Before we discuss about the back button focus…
As we all know, the DSLR camera focuses on a particular subject when we press the shutter release button half way down and captures the frame when presses fully. But did you know that pressing the shutter release button half way down is not the only way of locking the focus using your DSLR camera?
Yes that’s true, you can allocate the focusing functionality to another button placed on the rear side of your camera and let the shutter release button do what it supposed to do i.e. to capture the image with just a click. Why let a single button perform two different functions, when you can use two different buttons to speed up the process. This can be done using the back button focus method.
What is Back Button Focus?
Back button focus method simply allows you to assign another button placed on the rear side of your camera to focus on the subject, whereas the shutter release button just captures the image when presses fully. While using the back button focus, you will witness that on pressing the shutter release button half way nothing happens, as the focusing is now controlled by another button which is controlled by your right thumb. Once your camera is set on back button focus mode, you can click multiple photos without re-focusing your subject every single time.
NOTE: Back button focus does not work on Auto mode.
Advantages of using Back Button Focus?
You must be wondering why should i use two different buttons when i can manage both focusing and exposing using the shutter release button. Well, it is completely fine to use the shutter release button for both the functions, but in some situations the back button focus can have some significant advantages.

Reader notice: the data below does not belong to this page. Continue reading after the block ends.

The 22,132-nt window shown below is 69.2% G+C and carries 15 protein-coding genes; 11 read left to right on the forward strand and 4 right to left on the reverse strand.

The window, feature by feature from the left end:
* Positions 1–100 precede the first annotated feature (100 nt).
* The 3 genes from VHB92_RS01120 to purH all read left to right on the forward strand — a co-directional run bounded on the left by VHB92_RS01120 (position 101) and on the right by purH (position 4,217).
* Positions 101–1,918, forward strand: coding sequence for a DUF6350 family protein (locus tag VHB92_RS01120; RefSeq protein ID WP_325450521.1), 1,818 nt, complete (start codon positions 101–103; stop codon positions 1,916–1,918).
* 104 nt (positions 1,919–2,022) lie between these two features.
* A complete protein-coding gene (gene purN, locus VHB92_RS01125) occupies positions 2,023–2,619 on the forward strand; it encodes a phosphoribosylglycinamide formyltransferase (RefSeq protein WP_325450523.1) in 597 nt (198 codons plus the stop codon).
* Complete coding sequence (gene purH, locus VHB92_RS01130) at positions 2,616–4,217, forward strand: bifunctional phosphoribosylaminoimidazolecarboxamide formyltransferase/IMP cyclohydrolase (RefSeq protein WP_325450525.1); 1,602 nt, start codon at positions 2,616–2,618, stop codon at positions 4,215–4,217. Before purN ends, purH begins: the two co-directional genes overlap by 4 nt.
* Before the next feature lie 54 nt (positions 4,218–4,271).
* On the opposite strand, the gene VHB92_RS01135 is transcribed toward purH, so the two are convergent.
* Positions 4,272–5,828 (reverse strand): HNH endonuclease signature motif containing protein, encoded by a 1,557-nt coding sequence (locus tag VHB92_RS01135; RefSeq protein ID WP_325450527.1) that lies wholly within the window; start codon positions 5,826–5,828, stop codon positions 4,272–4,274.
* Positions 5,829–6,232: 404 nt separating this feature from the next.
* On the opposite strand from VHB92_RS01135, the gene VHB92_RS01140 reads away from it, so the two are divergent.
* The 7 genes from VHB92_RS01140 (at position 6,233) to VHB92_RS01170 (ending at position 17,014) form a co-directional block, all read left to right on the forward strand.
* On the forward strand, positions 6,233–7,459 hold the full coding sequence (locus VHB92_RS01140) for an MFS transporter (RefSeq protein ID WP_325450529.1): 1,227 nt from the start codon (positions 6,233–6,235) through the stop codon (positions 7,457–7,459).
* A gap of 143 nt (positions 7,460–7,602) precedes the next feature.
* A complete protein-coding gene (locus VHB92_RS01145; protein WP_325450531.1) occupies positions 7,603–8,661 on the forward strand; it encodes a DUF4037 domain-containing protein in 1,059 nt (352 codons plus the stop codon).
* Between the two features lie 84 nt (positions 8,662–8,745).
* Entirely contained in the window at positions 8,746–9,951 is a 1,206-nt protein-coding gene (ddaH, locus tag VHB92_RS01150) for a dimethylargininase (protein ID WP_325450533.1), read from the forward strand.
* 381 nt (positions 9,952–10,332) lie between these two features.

NOTE: While using the back button focus method, the focusing mode of your camera should be set on AI Servo AF (Canon)/Continuous-Servo AF (Nikon)/Continuous AF (Sony).
With help of some examples, i would like to shed some light on the advantages of shooting using the back button focus method:
Suppose you are at a bird sanctuary with bunch of photographers waiting to witness and capture rare birds, which can make you wait for minutes. Suddenly you see a bird which appears for hardy 5 seconds and then flies away. In these 5 seconds you were only able to click 2-3 photos using the shutter release button to first focus on the bird (pressed half way) and then expose the image sensor by releasing the shutter (pressed fully). Whereas if you had used the back button focus, you could have simply locked the focus before the first shot, and then clicked multiple frames (depending on the FPS speed of your camera) using the continuous shooting mode without the camera re-focusing after every shot.
In case of a flying bird, press and hold the back button using your thumb to constantly track the bird and focus and the shutter release button to expose the frame at a faster speed. And if the bird rests on a tree, simply release the back button after locking the focus on the bird and start shooting again by pressing the shutter release button. Similarly, if a footballer player is running on the field, you can click sharp and focused image by focusing using the back button and clicking at faster rate using the shutter release button.
Thrust me, back button focus method can work wonders for wildlife and sports photographers.
Assume that you are at a beautiful location for a pre-wedding shoot. The couple is standing at a fixed spot, but regularly changing their poses. You being the photographer need to capture their memorable moments without fiddling with your camera every time you compose a shot, to check if the focus is correct. This can be annoying for the couple and can waste your precious time.